“Now if there’s a smile on my face, it’s only there trying to fool the public”
I had never heard of Iyanla Vanzant before last week but that’s probably because I’m not privy to the regular programming lineup of the Oprah Winfrey Network. I am, however, a football fan so I’ve obviously heard of Terrell Owens.
Over the past several years, T.O. has been one of the most polarizing athletes in professional sports. Watching these two meet for the first time on Iyanla’s Fix My Life series was as uplifting and meaningful as any performance Owens ever had over his fifteen years on the football field.
Many of us, myself included, have mocked Terrell Owens in the past without realizing the childhood torment that turned him into the pompous athlete we all came to resent. That’s probably true with a lot of athletes we form opinions about without understanding their plight. Iyanla would probably tell us to take a good look in the mirror before we cast that first stone.
In this rather touching episode, the premiere of her fourth season, she travels to Owens’ hometown, Alexander City, Alabama, by the request of the former Niners, Eagles, Cowboys, Bills and Bengal wide receiver. Little did he know what she had in store.
Trust me when I tell you, Iyanla keeps it real throughout their entire journey. She had Owens crying nine minutes into the show.
“The penalties of your choices as a man cost you dearly,” she tells him as she gently pokes a finger into his chest. She is about to break him down before she can build him up.
She forces Owens to take accountability for his actions and not blame the media, his coaches or his quarterbacks but before he can do that, she must understand the hurt that has resided within him since childhood.
His football career now over, Owens has ended up back up in his small home town, broke and with little to show for the tens of millions of dollars he earned playing professional football. The household where he was beaten regularly by his grandmother, where his mother essentially abandoned him and where a man who he didn’t know was his father raised another family right across the street, is where Iyanla and Owens first meet.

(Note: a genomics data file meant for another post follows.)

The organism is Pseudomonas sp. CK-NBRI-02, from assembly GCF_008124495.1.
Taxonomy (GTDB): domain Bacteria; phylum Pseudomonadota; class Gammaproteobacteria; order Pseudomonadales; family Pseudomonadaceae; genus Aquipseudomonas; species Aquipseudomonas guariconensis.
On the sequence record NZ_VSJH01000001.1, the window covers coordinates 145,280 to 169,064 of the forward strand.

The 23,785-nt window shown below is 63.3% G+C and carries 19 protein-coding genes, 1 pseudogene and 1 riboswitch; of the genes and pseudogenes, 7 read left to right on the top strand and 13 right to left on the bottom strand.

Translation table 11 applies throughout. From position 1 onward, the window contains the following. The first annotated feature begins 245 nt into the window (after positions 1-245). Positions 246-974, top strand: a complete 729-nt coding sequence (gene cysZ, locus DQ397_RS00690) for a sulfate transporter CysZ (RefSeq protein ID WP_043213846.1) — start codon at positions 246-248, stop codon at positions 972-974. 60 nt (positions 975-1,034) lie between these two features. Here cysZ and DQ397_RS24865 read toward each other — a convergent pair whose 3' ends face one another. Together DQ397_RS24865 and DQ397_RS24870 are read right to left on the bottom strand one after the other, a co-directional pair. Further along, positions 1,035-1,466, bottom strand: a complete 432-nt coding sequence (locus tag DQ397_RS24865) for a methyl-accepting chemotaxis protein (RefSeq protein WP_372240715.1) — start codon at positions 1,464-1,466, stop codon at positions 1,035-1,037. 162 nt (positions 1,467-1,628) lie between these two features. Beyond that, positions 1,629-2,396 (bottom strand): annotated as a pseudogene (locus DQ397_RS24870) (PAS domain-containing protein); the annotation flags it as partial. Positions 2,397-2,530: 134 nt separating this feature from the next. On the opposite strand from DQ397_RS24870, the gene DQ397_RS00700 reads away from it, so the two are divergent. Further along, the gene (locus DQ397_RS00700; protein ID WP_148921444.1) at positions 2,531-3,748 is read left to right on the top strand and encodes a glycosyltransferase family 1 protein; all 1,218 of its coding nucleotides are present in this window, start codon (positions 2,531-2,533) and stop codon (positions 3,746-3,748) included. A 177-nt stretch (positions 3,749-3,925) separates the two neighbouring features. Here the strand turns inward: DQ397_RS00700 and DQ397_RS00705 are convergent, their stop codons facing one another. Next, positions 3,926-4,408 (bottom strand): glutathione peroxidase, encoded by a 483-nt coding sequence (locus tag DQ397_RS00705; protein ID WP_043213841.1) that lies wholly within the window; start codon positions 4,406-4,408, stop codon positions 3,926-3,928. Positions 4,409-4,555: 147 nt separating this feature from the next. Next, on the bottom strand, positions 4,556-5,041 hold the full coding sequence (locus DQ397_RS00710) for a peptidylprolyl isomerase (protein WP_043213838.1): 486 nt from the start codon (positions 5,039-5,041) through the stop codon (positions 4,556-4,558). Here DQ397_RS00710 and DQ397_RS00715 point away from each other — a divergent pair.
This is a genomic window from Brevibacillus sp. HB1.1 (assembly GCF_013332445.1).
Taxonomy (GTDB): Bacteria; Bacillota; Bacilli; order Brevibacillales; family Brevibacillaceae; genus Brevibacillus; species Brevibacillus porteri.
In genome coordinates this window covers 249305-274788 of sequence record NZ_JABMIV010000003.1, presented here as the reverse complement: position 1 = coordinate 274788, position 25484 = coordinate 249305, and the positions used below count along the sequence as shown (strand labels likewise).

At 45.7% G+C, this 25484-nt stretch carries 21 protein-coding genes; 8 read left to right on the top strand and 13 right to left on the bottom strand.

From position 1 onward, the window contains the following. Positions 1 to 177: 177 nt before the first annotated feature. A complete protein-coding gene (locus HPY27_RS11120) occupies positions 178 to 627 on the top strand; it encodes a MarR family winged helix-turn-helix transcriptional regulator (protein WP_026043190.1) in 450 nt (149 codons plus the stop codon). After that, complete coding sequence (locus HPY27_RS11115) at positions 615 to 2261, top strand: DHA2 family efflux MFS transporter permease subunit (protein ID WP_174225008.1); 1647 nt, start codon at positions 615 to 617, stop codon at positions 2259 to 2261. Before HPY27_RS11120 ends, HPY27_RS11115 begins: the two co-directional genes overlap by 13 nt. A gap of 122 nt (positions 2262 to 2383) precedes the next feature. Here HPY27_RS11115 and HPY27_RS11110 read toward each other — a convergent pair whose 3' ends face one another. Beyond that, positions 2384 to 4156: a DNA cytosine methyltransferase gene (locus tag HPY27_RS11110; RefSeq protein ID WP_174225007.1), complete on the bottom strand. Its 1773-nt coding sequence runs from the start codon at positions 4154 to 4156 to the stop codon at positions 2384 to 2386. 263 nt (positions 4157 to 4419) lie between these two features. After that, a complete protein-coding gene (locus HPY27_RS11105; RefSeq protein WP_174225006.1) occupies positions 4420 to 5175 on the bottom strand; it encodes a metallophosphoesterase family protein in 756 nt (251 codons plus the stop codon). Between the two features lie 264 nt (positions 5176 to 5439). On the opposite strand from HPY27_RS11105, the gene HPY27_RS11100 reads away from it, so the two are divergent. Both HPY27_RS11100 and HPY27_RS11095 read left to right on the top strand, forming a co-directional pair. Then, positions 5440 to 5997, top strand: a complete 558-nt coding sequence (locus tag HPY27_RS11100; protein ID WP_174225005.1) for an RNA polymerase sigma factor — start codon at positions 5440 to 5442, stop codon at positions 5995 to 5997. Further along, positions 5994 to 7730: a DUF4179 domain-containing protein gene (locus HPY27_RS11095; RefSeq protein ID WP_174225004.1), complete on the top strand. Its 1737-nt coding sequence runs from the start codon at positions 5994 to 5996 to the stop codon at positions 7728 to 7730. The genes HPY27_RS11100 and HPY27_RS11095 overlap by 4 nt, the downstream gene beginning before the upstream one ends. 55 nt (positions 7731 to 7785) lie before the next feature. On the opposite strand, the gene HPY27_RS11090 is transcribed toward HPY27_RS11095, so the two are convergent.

Iyanla is inspirationally good at what she does. She constantly reminds Owens that he needs to find the value and meaning in his life that playing football could only superficially provide. She also warns Owens that if he doesn’t confront his demons, the four children he has with four different mothers will suffer the same fate. His parent’s pathology must be broken.
Iyanla confronts both the father (off-air) and the mother (on-air) and refuses to allow anyone to not be accountable for how their actions shaped the man that Terrell Owens has become.
“Relationships are the playing field of life and right now there’s a man down,” she preaches. She escorts Owens on to his high school football field, throwing penalty flags for all the mistakes he’s made in his life, explaining in football terms how these penalties “cost him yardage” to “keep him from scoring” in the things that matter most in his life. She then makes him pick up the flags and carry them around for the rest of the episode to demonstrate his willingness to clean up his mess.
Ultimately, Owens confronts the father he never knew he had, who never told him he loved him, yet lived right across the street, expressing his deepest emotions and regrets about his upbringing. I suggest you have your Kleenex ready for this encounter.
In only an hour’s time, Iyanla presents a very compelling episode that shows us the side of an athlete we never knew existed.
You can bet I’ll be watching when she does it again. Just don’t tell anyone I’m watching the Oprah channel.